EXATestHow it works

This test uses cells scraped from the inside of your mouth.  Not in the usual place like for DNA testing ie. the inside of the cheek, but rather from under the tongue close to the bottom teeth.  It is called a ‘buccal cell smear test’.  Sampling kits are sent to your doctor’s surgery and he then takes a smear using a wooden spatula.  It takes no longer than a minute.  The scraping is carefully placed onto a microscope slide, left to dry and sent back to the EXATest company.  The problem with the EXATest is not many doctor’s even know about it, let alone offer it.

The serum versus the EXATest

Quite by accident, I came across a site about AF (atrial fibrillation).  It is run by Travis who suffers from AF.  He already knows about the benefits of Mg and that most AFibbers are deficient and asked his doctor for a test, done in early 2013. The test result was normal.  He then returned to be tested again in early 2015.  The test came back normal, again.

doctorHe had heard of the EXATest in 2014 and decided to get it done.  After much searching, he found a naturopath that offered the test.  The total fee, was a little over $700 but I understand that the cost has come down markedly since then.  The result of his test, done just two months after the 2nd serum test, showed him to be Mg deficient, well below the normal range, despite the serum test showing twice that he was in the middle of the normal range.

Other tests?

There are a couple more tests that can be done ie. The Challenge Test and the Blood Ionized Mg Test but the challenge test is inconvenient and needs constant monitoring and the ionizing test is limited to the inventors, the Alturas’ laboratory and for research purposes, at the present time.

So what’s the answer?

Are these false positive results of the serum test the reason why the medical profession think this deficiency is rare?  Could it be that physicians are so used to the same old, same old that they are missing something vital to the health of us all?  Is this lack of knowledge actually compromising accurate diagnoses and treatments?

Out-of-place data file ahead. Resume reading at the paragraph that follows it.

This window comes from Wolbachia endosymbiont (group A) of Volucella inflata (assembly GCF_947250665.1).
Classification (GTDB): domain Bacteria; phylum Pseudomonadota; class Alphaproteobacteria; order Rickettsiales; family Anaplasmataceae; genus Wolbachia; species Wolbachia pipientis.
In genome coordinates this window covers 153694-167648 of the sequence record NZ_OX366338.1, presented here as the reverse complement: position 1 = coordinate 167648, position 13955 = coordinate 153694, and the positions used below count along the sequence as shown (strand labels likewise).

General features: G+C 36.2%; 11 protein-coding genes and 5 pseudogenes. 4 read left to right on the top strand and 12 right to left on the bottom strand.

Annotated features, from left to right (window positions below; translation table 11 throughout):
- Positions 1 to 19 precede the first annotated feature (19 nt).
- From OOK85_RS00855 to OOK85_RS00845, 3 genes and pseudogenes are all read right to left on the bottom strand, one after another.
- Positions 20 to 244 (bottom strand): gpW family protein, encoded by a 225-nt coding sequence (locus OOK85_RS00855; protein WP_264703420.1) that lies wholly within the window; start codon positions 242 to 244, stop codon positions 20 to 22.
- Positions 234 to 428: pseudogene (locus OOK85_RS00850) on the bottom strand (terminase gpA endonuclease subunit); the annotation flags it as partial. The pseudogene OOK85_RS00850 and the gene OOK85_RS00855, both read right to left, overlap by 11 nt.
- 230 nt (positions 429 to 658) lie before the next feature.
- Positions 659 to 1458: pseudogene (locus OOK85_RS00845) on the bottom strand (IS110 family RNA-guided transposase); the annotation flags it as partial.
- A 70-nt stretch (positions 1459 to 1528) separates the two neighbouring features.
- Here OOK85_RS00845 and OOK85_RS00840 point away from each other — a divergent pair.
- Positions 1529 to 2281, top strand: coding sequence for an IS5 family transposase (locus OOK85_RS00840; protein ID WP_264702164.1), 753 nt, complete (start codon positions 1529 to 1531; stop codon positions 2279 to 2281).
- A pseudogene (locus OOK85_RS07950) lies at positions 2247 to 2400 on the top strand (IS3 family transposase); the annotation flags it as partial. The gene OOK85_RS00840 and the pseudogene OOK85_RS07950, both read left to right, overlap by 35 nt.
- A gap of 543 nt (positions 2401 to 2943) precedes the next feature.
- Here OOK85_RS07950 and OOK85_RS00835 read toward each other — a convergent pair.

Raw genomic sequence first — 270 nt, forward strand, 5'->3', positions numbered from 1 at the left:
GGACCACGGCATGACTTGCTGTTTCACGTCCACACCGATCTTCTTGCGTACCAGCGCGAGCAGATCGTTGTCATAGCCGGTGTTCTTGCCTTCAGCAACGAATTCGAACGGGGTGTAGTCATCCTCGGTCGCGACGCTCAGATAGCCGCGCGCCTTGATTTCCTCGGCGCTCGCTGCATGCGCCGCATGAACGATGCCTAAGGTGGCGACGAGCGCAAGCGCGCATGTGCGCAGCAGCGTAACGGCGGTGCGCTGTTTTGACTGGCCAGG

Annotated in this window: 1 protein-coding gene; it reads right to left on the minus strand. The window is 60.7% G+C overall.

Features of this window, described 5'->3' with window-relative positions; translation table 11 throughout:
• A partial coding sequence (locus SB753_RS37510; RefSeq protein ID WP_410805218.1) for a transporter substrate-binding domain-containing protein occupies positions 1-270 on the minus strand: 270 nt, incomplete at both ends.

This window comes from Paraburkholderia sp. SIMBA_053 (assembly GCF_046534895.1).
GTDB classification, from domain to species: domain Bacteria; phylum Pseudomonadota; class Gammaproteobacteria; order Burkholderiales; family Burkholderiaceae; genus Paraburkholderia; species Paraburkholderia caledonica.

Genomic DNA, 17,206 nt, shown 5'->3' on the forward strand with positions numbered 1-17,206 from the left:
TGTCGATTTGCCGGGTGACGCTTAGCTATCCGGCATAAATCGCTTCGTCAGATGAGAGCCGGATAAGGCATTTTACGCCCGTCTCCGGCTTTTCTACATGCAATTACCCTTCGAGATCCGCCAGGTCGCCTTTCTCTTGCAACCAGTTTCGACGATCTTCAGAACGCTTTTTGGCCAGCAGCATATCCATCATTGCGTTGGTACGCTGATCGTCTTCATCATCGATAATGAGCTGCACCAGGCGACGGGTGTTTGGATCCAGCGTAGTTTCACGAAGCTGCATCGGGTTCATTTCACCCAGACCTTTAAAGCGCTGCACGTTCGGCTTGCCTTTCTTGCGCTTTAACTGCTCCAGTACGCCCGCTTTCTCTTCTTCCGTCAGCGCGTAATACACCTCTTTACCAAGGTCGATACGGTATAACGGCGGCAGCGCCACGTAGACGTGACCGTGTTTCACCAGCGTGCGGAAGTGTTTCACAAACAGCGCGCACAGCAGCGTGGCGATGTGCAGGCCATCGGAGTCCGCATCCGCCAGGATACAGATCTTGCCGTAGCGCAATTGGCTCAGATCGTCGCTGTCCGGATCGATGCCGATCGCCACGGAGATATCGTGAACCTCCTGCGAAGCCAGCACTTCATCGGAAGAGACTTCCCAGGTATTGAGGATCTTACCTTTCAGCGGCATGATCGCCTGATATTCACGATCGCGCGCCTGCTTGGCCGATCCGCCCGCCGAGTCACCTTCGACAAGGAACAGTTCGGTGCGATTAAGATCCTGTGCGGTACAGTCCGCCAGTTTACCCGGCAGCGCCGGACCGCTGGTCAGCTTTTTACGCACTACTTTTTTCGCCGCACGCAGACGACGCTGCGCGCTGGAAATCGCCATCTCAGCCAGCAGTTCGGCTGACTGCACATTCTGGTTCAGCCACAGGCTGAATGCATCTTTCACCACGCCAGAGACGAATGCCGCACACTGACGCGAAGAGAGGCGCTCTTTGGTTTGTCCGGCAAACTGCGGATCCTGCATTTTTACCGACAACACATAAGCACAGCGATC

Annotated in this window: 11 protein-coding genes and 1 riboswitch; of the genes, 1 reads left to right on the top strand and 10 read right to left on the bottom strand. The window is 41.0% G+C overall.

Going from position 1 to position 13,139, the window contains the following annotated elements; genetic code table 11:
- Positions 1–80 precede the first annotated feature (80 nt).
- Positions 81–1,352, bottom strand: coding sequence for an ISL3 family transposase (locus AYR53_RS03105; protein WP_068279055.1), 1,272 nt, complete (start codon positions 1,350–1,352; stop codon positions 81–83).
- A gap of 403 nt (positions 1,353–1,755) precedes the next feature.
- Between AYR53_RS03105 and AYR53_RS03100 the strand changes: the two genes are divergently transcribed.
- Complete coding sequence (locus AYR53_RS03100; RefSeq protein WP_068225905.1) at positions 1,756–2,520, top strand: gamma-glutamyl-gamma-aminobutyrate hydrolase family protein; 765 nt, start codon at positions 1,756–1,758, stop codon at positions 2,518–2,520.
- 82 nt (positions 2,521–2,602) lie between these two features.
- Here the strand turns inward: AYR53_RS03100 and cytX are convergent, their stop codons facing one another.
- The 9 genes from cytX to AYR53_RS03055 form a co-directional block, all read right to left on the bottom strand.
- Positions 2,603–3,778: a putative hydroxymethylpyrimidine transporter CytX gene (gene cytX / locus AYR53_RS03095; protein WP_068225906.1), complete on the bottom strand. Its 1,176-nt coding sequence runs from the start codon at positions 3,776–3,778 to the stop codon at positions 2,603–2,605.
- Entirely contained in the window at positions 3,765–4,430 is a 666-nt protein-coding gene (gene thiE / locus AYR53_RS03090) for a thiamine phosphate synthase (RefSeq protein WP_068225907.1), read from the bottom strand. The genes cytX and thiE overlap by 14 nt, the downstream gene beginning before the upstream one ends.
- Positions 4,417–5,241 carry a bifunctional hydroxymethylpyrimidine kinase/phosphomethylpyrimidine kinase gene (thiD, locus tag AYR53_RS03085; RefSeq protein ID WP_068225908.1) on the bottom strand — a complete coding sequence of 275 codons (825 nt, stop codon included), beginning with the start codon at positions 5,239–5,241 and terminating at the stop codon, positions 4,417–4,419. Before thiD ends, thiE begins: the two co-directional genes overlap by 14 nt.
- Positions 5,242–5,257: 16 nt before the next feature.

grass tetanyIn my mind, it would be better not to test at all and just give the patient some good quality Mg.  Why is the medical profession not listening to the research that has proven that a large majority of the population is Mg deficient.  After all it is not a drug, it is a natural mineral that we all need; us, all other animals and all plant life.  Even our farm animals are treated better than us with respect to Mg.  Ever heard of ‘grass tetany’?

Why are we not informed?

If the whole population was informed about the indispensable need for Mg it could alleviate a plethora of symptoms, illnesses and cardiovascular problems!  It could also save tax payers lives, tax payers money and tax payers misery!

How would you feel without it?

Here are just a few symptoms of Mg deficiency.  Remember, everyone is different and each of us will suffer different symptoms in varying degrees of severity.  All the conditions listed below have been endured and tolerated by countless sufferers in varying degrees over decades.  Mg is vital for recovery from any illness and condition and guards against further disease.  The majority of the conditions listed below are not induced by genetics.

Mg testsADHD, anxiety, arrhythmia, asthma, atherosclerosis, atrial fibrillation, brain fog, chronic fatigue syndrome, confusion, constipation, cystitis, depression, diabetes, fibrositis, fibromyalgia, headaches, heart disease, high blood pressure, hyperactivity, hypoglycemia, insomnia, irritable bowel syndrome, kidney disease, liver disease, memory loss, migraines, mitral valve prolapse, muscle spasms, muscle weakness, nerve problems, numb hands and feet, osteoporosis, polycystic ovarian disease, preeclampsia, raynaud’s syndrome, restless legs syndrome, shortness of breath, seizures, stroke, syndrome X, tooth decay, tremor, twitches and tics, vertigo.
Perhaps it’s because…

Well, there’s one big drawback with using Mg.  It won’t help Big Pharma’s coffers!!  Businesses are not interested in a product that doesn’t make money and Mg is a cheap mineral that can’t be patented.  Profits will be in jeopardy if patients start getting well and recovering from diseases.  If you think Big Pharma’s prime concern is the welfare of its paying customers, think again.  Money comes first!  Therefore, Mg will not be in widespread use anytime soon from those medics controlled by the pharmaceutical industry.

Ches PowerTake control

There’s only one answer.  Take control.  Do your own research.  A good start would be replete your body with Mg.